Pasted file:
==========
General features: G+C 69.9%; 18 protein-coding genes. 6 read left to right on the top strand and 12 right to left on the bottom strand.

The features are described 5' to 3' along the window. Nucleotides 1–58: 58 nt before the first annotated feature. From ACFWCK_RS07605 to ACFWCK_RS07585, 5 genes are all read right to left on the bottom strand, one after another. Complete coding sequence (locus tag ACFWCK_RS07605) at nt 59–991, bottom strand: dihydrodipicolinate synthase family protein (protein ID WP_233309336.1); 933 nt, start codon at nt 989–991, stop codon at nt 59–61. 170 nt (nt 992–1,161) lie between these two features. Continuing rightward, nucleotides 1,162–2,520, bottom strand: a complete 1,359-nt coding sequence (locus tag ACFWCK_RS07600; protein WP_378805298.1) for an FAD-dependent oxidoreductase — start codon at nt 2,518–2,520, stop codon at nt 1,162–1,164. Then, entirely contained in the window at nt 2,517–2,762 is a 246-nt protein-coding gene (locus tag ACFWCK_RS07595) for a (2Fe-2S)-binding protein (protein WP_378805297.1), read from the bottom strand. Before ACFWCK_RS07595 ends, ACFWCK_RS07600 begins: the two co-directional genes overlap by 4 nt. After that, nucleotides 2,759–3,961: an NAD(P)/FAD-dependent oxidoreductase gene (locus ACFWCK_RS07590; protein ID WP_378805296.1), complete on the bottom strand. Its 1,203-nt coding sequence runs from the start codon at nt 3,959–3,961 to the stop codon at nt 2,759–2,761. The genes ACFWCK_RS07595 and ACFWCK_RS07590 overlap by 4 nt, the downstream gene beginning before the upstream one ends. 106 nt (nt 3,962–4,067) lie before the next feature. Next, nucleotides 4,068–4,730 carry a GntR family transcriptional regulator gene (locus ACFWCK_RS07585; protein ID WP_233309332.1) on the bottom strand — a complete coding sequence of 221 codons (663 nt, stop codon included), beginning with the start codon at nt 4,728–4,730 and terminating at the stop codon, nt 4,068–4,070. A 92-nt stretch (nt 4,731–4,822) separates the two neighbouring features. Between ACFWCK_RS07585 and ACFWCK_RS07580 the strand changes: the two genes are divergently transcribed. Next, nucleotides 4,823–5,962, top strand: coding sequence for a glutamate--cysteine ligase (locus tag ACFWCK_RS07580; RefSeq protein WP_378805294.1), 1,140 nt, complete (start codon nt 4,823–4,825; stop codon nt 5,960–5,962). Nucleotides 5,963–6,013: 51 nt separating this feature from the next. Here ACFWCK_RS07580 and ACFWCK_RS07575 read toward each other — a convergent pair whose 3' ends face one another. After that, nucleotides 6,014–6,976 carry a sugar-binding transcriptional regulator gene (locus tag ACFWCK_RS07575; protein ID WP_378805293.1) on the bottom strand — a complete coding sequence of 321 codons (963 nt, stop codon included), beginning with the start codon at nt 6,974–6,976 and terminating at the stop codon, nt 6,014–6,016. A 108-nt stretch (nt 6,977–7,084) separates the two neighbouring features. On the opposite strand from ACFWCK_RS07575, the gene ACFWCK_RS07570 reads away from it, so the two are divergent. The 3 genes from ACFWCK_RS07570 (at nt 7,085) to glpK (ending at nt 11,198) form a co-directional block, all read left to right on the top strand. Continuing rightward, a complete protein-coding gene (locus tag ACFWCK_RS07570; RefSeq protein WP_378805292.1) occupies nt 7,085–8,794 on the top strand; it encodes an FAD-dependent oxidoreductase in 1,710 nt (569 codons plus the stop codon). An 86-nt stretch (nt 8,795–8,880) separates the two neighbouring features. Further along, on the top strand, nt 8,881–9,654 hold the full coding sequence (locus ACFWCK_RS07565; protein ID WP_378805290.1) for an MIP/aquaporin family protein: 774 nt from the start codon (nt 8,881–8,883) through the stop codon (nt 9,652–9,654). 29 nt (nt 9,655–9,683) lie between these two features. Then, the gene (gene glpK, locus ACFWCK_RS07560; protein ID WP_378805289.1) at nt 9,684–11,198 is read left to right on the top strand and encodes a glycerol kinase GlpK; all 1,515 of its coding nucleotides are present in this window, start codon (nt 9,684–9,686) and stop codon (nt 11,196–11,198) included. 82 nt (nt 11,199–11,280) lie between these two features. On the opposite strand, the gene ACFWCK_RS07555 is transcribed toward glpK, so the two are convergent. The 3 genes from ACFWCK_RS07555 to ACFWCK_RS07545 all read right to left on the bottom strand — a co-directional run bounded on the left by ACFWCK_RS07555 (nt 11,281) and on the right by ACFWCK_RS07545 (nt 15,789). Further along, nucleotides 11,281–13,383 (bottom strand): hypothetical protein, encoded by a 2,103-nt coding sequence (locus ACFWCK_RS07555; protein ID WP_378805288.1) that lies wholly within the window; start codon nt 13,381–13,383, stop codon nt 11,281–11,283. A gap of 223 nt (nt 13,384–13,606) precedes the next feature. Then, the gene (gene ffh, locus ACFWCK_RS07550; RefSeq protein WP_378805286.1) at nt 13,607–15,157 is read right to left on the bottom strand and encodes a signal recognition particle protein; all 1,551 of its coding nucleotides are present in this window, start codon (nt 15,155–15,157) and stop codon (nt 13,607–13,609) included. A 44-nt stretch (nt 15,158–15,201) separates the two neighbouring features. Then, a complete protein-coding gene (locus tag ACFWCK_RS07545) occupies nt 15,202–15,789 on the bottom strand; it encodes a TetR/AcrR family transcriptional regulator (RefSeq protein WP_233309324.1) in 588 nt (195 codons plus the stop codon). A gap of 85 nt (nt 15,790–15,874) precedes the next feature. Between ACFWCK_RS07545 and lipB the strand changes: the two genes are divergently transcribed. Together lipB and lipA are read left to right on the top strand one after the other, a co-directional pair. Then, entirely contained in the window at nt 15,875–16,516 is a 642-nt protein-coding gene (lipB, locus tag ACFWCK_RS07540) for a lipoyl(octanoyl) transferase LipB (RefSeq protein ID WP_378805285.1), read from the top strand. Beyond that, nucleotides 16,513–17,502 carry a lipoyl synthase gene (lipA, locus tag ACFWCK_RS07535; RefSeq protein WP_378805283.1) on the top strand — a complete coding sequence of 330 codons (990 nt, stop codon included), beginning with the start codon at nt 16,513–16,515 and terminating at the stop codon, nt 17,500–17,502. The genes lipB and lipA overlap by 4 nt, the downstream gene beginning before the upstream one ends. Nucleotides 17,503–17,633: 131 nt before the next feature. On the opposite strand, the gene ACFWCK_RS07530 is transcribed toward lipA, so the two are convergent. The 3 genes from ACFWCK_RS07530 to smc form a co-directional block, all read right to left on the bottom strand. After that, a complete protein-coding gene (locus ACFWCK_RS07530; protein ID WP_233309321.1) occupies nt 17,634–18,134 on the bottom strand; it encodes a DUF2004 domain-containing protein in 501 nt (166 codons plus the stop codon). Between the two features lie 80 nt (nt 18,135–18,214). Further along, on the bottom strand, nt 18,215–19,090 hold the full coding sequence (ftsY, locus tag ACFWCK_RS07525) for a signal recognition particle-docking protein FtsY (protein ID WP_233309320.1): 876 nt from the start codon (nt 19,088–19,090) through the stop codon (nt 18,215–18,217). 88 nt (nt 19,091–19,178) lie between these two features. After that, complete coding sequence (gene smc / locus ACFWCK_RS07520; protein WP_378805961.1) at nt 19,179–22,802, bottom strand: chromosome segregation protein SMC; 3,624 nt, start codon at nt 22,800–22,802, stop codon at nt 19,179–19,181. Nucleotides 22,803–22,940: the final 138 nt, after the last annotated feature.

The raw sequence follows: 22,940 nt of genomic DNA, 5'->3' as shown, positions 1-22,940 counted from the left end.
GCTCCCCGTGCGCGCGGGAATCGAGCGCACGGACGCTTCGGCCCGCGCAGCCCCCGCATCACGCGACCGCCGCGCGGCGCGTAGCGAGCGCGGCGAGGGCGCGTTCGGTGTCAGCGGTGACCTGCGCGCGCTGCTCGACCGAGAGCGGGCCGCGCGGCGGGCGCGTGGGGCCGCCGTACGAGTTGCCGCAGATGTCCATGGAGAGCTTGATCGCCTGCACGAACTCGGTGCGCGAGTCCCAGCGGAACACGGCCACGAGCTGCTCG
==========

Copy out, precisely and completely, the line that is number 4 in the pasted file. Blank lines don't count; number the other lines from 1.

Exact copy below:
GCTCCCCGTGCGCGCGGGAATCGAGCGCACGGACGCTTCGGCCCGCGCAGCCCCCGCATCACGCGACCGCCGCGCGGCGCGTAGCGAGCGCGGCGAGGGCGCGTTCGGTGTCAGCGGTGACCTGCGCGCGCTGCTCGACCGAGAGCGGGCCGCGCGGCGGGCGCGTGGGGCCGCCGTACGAGTTGCCGCAGATGTCCATGGAGAGCTTGATCGCCTGCACGAACTCGGTGCGCGAGTCCCAGCGGAACACGGCCACGAGCTGCTCG